I'm visiting my sister again. It's cooler than the last time, only in the middle 90's. The tortoises are stumping around the yard; the dogs got out today and ran who knows where, and we all scrabbled around yelling for them until they came back. It's dangerous for loose dogs - people drive way too fast on these roads.
With nothing else in particular to do, I accompanied my sister to her scheduled visit to get her hair and nails done. I didn't realize when I signed up for this that it was going to take three and a half hours; I love my sister dearly, but even I admit that she's "high maintenance." With a slight advance warning that it would take "all afternoon," I took a book.
As we approached the shop, the noise stunned me - the salon is right under the final approach path to McCarran International Airport. I mean right under - landing planes go over the front door maybe 200 feet up; you can read the letters on the fuselage. My sister says she waves to the pilots. The noise is unbelievably loud - I can't even estimate the decibel level. It completely freaked me out. However, this was where we were bound.
I hadn't realized how early the appointment was, and hadn't had any lunch; so my first move was to ask the desk girl to recommend a place to eat. She suggested a local lunch shop across the parking lot, and I tried it and found it good; and then I returned to the salon and settled down in the lobby with my book.
After not very long in the lobby, the smells began to get to me. This salon does everything chemical to hair - bleach, color, extensions, you name it - and they do nails, which means nail polish, nail polish remover, and whatever they use to glue on those long talons. Most of the chemical activity happens farther back in the shop, but the odors waft out to the reception area pretty regularly.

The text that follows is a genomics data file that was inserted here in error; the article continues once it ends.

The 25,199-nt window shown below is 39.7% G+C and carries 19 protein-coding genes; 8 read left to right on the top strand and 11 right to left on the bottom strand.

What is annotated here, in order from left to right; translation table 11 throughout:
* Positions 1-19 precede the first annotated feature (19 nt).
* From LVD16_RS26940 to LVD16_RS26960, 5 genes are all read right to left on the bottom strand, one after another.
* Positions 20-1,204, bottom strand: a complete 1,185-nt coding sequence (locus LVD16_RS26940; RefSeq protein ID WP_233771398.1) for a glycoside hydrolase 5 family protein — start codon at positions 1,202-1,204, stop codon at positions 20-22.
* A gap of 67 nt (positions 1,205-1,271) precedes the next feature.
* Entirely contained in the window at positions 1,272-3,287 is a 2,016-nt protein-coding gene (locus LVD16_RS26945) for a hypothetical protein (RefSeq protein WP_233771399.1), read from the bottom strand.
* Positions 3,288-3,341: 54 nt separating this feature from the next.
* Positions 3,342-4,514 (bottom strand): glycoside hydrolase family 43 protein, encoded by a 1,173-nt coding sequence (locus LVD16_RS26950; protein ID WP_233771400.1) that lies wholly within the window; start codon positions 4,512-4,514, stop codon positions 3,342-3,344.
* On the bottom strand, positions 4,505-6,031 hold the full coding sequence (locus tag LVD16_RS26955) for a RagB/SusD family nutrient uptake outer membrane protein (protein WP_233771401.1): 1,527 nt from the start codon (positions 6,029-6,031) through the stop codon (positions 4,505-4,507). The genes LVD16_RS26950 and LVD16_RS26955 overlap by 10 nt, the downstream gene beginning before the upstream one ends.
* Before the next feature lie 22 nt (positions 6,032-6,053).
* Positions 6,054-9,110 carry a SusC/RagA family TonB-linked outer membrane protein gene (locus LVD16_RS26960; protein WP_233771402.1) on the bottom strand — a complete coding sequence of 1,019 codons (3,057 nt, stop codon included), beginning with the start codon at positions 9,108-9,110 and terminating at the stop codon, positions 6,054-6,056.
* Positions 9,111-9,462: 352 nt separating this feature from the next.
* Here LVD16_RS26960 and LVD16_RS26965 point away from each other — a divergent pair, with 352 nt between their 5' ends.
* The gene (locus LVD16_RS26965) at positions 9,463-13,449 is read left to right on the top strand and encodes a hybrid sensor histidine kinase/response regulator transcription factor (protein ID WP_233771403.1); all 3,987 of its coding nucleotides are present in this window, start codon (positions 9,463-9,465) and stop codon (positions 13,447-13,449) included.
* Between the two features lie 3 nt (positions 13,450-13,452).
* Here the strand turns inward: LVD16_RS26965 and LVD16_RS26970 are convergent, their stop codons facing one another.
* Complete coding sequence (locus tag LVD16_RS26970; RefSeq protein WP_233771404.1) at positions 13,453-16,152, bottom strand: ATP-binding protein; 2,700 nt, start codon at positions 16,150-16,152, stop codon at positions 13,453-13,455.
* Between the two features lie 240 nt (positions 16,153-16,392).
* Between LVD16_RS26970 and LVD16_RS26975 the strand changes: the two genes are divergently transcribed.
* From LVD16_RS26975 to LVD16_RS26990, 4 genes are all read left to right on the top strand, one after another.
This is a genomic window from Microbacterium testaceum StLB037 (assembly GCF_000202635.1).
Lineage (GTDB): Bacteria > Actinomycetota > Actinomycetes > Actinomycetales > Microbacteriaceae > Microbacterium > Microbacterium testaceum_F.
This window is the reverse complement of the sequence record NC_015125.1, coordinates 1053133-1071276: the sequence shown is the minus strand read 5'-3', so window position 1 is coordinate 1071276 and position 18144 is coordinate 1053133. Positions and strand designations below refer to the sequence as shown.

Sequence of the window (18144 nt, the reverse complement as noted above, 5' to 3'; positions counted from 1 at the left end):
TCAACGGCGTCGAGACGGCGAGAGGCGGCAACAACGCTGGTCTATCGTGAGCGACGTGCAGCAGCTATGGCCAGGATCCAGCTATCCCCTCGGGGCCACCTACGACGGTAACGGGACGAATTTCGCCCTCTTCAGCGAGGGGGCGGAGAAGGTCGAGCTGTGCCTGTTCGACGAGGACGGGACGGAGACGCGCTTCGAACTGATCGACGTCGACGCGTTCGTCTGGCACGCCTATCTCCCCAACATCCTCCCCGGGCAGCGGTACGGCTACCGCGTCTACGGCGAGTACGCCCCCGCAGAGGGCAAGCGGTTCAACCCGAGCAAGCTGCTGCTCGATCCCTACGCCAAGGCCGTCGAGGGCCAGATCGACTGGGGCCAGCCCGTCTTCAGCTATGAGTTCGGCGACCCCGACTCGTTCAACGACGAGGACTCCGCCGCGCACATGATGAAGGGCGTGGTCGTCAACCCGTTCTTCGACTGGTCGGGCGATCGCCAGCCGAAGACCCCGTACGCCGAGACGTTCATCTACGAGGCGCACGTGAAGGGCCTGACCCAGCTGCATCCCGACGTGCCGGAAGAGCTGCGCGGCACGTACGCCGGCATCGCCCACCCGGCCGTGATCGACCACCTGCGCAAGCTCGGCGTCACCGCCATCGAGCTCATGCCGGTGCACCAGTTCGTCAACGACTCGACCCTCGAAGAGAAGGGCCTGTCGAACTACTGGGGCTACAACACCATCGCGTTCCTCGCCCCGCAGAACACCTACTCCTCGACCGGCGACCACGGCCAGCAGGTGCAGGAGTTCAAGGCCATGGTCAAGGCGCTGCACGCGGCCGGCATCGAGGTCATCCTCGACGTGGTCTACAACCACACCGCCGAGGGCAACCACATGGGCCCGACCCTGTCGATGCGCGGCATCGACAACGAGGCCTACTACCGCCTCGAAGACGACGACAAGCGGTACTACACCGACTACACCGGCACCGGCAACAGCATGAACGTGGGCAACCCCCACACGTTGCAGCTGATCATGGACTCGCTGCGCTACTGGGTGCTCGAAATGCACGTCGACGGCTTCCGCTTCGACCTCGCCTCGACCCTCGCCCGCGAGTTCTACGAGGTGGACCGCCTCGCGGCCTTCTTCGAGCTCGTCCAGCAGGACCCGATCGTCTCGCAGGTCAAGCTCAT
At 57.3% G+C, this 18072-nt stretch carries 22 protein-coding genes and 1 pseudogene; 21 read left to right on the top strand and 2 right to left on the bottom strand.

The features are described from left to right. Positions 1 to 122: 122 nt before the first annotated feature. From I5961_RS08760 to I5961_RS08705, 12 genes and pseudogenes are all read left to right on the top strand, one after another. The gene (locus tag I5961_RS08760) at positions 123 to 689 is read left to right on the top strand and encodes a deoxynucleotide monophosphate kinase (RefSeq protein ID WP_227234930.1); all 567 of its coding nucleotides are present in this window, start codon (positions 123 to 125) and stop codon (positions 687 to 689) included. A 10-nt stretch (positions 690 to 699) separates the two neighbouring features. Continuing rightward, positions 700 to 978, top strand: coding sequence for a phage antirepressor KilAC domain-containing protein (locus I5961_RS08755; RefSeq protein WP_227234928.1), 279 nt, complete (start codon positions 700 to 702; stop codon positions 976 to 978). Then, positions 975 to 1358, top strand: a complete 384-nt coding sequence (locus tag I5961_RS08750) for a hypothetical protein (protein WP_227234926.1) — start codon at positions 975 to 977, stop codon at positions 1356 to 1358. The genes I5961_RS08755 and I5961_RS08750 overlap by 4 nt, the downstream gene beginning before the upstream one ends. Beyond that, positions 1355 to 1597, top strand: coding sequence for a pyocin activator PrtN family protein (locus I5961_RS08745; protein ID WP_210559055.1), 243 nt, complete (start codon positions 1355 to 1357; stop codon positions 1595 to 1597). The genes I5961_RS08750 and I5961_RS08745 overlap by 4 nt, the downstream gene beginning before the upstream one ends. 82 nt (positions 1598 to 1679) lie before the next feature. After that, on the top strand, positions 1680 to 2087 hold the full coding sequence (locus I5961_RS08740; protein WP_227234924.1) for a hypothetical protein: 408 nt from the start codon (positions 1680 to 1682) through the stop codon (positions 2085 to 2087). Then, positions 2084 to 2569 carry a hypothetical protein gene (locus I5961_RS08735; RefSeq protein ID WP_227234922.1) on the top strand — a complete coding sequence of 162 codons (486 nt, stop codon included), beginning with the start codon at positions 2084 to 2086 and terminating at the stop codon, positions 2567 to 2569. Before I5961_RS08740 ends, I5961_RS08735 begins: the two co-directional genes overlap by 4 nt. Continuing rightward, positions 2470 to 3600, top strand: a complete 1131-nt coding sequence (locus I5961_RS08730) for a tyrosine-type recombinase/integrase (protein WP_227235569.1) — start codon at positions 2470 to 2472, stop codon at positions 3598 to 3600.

I read a couple more chapters of my book, and decided that the combination of airplanes and smells was more than I wanted to spend several hours in. I hunted up my sister, who was having something I didn't ask about painted on her hair, and told her that I was going to find a coffee shop to wait this out, and to call my cell phone when she was ready to leave. Going down the sidewalk, her "nail lady" stopped me and recommended a bar nearby where I could sit and read, because all the lunch places close early.
I should have seen this one coming. This isn't the Rive Gauche. Bars, especially in Las Vegas, do not expect people to sit and read; bars expect people to sit and (a) drink and talk, (b) play video poker, (c) watch ESPN, or (d) all of the above. None of these activities requires reading lights; the place was dark as a cave. Fortunately, it wasn't especially hot today, and they have a shaded outdoor patio, so I sat, drinking soda water, long enough to finish my novel and two short stories.
Part way into the third short story, I realized it was after 3 o'clock; no word from my sister, but the sun was coming around onto the patio. I wandered back to the salon, dodging from shade to shade (I forgot to put on sunscreen), and found my sister having her hair blow-dried by a man whose hair looked like someone was blow-drying him. I resettled in the lobby and read another short story, and then she was ready to go.
I still can't quite believe this, but she claims she'd never noticed the smells until I mentioned them. I'm also delighted that a freak of genetics means that I'm going gray gracefully, and slowly - all I get from my hairdresser is a very careful haircut.